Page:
Saturday, January 26, 2013

Prompt #134 – Apocalypse, When?

Apocalyptic beliefs have been around for a long time. Consider England’s Doomsday Book. Commissioned by William the Conqueror for tax purposes, many people of the time thought the end of the world would occur when the book was completed. Isaac Newton (widely considered the world’s greatest physicist) spent a lot of time searching the Bible for clues to the “end date” (which he calculated as 2060). The funniest end of the world story comes from Leeds, England in 1806 when a hen began laying eggs on which the words “Christ is coming” appeared. This convinced many people that the end of the world was near until a sensible local person actually watched the hen lay an egg and it became clear that a silly hoax had been “hatched.”

End of the world prophecies are arguably as old as the world, and for quite a long time before December 21, 2012, there was a lot of buzz about the Mayan calendar and the supposed end of the world. Even the most skeptical among us undoubtedly gave a thought to the possibility, however lightly taken the whole idea was. 12-21-12 may have been the end of the Mayan calendar, the beginning of a new cycle of history, or simply another first day of winter in the northern hemisphere, but that’s all it was.

Yes, you guessed it, this week’s prompt is to write poems about the end of the world. There’s just one rule: poems must be fourteen lines long (or less) and must contain at least one image that will amaze your readers. Work hard to make your poem unique—make your readers a little uneasy or fidgety—find ways to surprise even yourself.


1. Write a poem about the failure of the world to end on 12-21-12.

2. Write a biblically referenced poem about the end of the world.

3. Write a reflection or meditation about the world’s end.

4. Write a poem about a time when it seemed your world was ending. Remember that simply telling a story doesn’t make a poem. A good example for this is the old 1963 Skeeter Davis song “The End of the World?” Click here to listen.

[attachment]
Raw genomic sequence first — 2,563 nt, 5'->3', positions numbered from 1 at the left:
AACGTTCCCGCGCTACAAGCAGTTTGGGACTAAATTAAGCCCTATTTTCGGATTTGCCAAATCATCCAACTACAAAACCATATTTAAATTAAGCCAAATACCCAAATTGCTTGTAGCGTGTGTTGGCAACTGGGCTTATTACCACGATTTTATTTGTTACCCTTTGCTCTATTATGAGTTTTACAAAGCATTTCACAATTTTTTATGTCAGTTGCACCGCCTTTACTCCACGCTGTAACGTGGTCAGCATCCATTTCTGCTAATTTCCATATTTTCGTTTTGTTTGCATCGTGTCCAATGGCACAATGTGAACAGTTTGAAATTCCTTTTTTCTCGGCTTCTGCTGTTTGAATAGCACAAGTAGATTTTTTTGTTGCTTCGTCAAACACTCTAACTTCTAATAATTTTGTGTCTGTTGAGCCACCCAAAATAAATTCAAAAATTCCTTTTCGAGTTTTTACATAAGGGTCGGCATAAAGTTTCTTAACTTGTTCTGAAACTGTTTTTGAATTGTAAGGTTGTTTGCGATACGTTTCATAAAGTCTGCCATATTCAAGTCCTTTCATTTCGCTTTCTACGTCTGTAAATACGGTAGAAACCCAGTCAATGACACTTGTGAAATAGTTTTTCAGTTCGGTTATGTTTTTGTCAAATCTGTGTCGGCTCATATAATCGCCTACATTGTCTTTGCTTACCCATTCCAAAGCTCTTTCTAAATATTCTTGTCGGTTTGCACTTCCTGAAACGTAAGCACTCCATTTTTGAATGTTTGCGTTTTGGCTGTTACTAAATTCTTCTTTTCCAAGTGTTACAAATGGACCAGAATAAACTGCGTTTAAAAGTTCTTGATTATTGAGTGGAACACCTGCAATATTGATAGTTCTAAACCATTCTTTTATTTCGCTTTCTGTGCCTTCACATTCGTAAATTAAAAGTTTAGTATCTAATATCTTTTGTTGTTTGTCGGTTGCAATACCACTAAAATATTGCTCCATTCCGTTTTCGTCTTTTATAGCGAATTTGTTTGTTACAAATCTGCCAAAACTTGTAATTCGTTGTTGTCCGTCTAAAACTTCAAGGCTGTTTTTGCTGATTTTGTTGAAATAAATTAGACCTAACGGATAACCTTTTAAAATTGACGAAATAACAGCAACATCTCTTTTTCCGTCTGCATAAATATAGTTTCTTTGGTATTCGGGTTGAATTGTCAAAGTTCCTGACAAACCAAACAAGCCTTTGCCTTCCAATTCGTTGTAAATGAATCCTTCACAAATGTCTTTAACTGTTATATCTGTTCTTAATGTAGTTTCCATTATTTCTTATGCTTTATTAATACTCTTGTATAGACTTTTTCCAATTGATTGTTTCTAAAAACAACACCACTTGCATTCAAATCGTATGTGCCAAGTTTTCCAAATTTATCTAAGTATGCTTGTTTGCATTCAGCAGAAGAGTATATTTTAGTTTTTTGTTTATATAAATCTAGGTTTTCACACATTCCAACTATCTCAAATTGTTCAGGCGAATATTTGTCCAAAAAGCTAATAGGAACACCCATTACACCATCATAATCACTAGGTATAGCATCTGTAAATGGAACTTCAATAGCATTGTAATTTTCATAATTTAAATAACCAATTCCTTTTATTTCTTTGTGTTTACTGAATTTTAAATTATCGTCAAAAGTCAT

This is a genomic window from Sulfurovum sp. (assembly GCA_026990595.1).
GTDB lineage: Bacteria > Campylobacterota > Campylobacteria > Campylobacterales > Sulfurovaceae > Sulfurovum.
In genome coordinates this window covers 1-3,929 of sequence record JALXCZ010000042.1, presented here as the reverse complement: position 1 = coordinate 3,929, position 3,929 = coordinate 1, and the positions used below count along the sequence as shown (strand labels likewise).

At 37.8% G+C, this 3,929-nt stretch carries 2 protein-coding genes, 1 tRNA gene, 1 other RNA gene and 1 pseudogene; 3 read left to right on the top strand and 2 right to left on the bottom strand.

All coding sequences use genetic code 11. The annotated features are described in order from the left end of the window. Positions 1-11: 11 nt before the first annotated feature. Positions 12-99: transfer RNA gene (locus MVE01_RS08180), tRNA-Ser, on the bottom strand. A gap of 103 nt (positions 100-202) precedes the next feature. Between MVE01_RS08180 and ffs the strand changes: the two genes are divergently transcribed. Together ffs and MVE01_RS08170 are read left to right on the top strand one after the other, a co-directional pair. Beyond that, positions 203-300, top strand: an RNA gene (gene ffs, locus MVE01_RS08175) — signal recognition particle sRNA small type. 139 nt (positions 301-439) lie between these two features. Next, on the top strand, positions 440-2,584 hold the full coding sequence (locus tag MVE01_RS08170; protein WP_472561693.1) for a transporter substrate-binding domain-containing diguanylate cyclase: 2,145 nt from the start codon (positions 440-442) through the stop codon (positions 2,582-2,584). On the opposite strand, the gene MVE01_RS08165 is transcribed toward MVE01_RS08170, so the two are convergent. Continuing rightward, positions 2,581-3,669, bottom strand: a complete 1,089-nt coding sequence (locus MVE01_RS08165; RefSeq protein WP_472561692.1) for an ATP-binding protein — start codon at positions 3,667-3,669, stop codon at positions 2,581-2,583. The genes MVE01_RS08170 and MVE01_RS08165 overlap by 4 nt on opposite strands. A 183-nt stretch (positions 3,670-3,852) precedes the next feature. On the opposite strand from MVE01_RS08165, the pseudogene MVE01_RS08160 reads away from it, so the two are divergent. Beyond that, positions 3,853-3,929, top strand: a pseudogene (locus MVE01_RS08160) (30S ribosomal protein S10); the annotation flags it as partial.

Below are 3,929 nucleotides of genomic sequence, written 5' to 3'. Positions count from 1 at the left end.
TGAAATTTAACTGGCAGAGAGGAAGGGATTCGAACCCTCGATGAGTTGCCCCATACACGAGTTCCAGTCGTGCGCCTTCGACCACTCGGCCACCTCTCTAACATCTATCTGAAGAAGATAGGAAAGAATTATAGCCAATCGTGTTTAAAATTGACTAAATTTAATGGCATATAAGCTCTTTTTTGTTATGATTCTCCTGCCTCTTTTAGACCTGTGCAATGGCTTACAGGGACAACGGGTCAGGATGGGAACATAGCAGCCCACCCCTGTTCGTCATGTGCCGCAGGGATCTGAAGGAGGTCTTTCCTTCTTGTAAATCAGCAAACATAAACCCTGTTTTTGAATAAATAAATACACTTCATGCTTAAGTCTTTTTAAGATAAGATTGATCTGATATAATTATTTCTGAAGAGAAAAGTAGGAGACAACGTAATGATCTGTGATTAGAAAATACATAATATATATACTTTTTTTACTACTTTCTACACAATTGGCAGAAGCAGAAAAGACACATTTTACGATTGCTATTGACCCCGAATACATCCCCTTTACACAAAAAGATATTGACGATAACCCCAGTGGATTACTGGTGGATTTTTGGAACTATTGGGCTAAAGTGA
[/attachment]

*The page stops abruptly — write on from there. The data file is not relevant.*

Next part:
5. Write a response to the final stanza of T. S. Eliot’s “The Hollow Men” (perhaps his most often-quoted lines).

“This is the way the world ends
This is the way the world ends
This is the way the world ends
Not with a bang but a whimper.”

6. Write a weather report for the last day of the world (volcanic explosions, tsunamis, tornados, hurricanes, earthquakes, or rogue meteors in the forecast).

7. Write a humorous poem about the end of the world.

8. Write a post-apocalyptic poem.

9. If you don’t fancy writing about the end of the world, try writing a poem about another kind of ending. Click the link below for some poems about endings by Laura Kasischke, Maxine Kumin, Gregory Orr, Dana Levin, Tom Hennen, and Bob Hicok (from the NY Times).

Tip: As you’re writing, it’s helpful to read your lines aloud. Hearing how the words and phrases sound can help with editing and can also “generate” what you want to write next. Let the sound of your poem “speak” to you as you write. 



  1. Replies
    1. The prompt title was a "play"on the old movie title.

      I think a lot of people would agree with you!

      Can you give us a poem that fits?

    2. Jago, a quick look at a newspaper or a TV newscast would be enough to confirm your comment!

  2. Anonymous,

    really a beautiful poem. I love the last line!

  3. My effort -

    1. Such a powerful poem, Scott! Thanks for sharing it with us!

      The imagery is so visual—you take the reader into the poem and into the character's "head." Stunning! I would imagine that anyone who has fought in any war would identify strongly with this poem.

  4. Wonderful poem, Scott! Every time I read one of your poems, I'm right there in the American Civil War. The sense of horror is gripping.

  5. leisurely sailing
    no beginning no ending
    just transformation